Written by Elizabeth Haynes — Eleanor Rigby is one of my favourite Beatles songs, with its haunting lyric, “All the lonely people, where do they all come from?” You might dismiss it as a sorrowful composition rooted in the 1960s, but that’s where you’d be wrong. Loneliness is a 21st century problem too – and the popularity of dormitory towns, the rising crime rate and even the internet make it much more likely that days – even weeks – could pass by without you seeing a neighbour.
All of which makes the premise behind Human Remains all the more believeable. Annabel is a police intelligence analyst – a geeky, self-reliant woman who lives for her work, and loves finding patterns in crime figures and obscure statistics. Her home life is dull to the point of being non-existent, divided between caring for Lucy the cat, and her Mother, who lives on her own and is becoming increasingly demanding of Annabel’s free time.
So when Lucy comes home in a particularly smelly and agitated state, Annabel is little prepared for what happens next. She (literally) follows the scent and discovers the badly decomposed body of her next door neighbour, still sitting in her chair. Shelley has obviously been dead for a while, and Annabel is distraught. She thought Shelley and her partner had moved away long ago – how wrong could she be?
As usual, Annabel’s answer is to bury herself in her job, but an idle glance at local statistics in Briarstone for people found dead, alone at home, and apparently of natural causes, brings her up short. Over the past few months, the numbers have rocketed. She is sure there is a killer on the loose – but will anyone else take her seriously?
We readers have the march on Annabel – because we know who is doing it, how and why. Meet Colin, one of the most odious men ever to cross a page. Extremely clever, and inflated with his own self-importance, he is a complete sleaze bag, but a tour de force slice of characterisation from Haynes. Colin works for the local council in a job which, in his opinion, is well below his capabilities. At night he studies voraciously and presently he is garnering qualifications in NLP (neuro-linguistic programming). But Colin has developed this further, and his hybrid brand of autosuggestion, plus a love of biology, encourage him to pursue some pretty macabre practical work.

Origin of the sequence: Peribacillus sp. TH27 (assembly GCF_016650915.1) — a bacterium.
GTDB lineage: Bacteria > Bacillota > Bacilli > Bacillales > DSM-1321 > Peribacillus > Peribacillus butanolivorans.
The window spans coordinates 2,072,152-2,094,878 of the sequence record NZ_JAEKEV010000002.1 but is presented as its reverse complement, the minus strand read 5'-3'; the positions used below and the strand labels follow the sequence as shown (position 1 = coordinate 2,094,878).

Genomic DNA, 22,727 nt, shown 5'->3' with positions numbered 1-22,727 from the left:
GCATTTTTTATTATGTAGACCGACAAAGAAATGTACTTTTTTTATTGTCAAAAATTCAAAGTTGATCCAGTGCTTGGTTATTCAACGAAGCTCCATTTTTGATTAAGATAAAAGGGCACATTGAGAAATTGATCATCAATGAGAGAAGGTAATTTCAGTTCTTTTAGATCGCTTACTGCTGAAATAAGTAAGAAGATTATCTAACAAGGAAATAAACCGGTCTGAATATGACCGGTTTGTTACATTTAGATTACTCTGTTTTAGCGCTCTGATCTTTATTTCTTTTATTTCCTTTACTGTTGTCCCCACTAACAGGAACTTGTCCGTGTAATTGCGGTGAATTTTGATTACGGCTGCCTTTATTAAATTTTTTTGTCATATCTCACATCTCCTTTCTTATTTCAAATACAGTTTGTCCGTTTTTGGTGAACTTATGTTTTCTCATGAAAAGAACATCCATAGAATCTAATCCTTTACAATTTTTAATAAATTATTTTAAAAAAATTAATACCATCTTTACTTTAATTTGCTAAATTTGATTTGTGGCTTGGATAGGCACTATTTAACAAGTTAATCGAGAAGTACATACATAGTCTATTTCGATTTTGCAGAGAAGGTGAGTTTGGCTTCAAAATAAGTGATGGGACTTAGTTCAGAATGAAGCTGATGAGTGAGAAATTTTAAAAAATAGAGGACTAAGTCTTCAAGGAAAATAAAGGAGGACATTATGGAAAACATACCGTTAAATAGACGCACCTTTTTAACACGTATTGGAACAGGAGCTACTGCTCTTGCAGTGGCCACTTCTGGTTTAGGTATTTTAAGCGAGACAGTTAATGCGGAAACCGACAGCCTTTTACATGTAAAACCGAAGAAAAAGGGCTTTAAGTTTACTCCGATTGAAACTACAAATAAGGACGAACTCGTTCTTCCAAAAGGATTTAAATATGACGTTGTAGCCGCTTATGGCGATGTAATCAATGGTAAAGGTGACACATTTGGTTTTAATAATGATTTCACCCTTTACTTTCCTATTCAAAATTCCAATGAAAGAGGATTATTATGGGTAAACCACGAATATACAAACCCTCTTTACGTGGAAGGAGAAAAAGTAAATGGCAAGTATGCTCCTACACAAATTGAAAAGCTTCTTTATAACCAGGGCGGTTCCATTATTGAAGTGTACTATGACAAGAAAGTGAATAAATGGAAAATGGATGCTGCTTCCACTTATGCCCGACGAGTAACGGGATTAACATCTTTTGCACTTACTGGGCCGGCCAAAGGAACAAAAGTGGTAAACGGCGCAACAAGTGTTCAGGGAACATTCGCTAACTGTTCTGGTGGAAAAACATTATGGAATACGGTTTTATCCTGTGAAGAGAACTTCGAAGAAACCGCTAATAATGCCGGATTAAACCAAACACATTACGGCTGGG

In a clever plotting device, the novel is told from the perspectives of both Annabel and Colin – as well as from the viewpoint of some of his poor victims. It makes for a rounded, well paced read which closes on you like a Venus flytrap. The Colin chapters are especially disturbing – the man has no redeeming features and reading about his exploits leaves you wanting to wash your hands with a very strong disinfectant. But the star of the show is poor, mousy Annabel. A former winner of the Amazon Rising Stars award, Elizabeth Haynes is a police intelligence analyst herself, and here she manages to turn a geeky nobody into the heroine of the hour.
This is an original, disturbing, chilling and scary book which reveals a great deal about modern life. Now excuse me while I just go to check on the neighbours… The book is released 14 February.
CFL Rating: 5 Stars